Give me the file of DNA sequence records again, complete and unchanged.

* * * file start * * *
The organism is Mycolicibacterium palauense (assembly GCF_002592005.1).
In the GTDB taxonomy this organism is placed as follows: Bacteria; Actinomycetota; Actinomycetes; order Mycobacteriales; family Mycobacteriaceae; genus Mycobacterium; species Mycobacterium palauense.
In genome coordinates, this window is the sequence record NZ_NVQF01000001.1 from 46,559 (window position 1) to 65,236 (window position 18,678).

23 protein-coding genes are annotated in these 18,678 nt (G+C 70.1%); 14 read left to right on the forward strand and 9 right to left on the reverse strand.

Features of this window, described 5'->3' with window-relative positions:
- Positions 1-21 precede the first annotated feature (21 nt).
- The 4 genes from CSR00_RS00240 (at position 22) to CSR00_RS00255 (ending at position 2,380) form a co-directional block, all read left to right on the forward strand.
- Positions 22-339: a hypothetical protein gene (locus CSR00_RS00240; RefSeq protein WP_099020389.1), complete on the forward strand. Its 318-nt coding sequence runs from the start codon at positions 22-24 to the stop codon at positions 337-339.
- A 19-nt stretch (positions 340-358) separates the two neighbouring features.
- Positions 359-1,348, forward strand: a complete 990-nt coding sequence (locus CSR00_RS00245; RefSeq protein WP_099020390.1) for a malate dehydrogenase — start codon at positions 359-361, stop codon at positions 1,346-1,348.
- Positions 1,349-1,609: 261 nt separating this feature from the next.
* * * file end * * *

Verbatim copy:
The organism is Mycolicibacterium palauense (assembly GCF_002592005.1).
In the GTDB taxonomy this organism is placed as follows: Bacteria; Actinomycetota; Actinomycetes; order Mycobacteriales; family Mycobacteriaceae; genus Mycobacterium; species Mycobacterium palauense.
In genome coordinates, this window is the sequence record NZ_NVQF01000001.1 from 46,559 (window position 1) to 65,236 (window position 18,678).

23 protein-coding genes are annotated in these 18,678 nt (G+C 70.1%); 14 read left to right on the forward strand and 9 right to left on the reverse strand.

Features of this window, described 5'->3' with window-relative positions:
- Positions 1-21 precede the first annotated feature (21 nt).
- The 4 genes from CSR00_RS00240 (at position 22) to CSR00_RS00255 (ending at position 2,380) form a co-directional block, all read left to right on the forward strand.
- Positions 22-339: a hypothetical protein gene (locus CSR00_RS00240; RefSeq protein WP_099020389.1), complete on the forward strand. Its 318-nt coding sequence runs from the start codon at positions 22-24 to the stop codon at positions 337-339.
- A 19-nt stretch (positions 340-358) separates the two neighbouring features.
- Positions 359-1,348, forward strand: a complete 990-nt coding sequence (locus CSR00_RS00245; RefSeq protein WP_099020390.1) for a malate dehydrogenase — start codon at positions 359-361, stop codon at positions 1,346-1,348.
- Positions 1,349-1,609: 261 nt separating this feature from the next.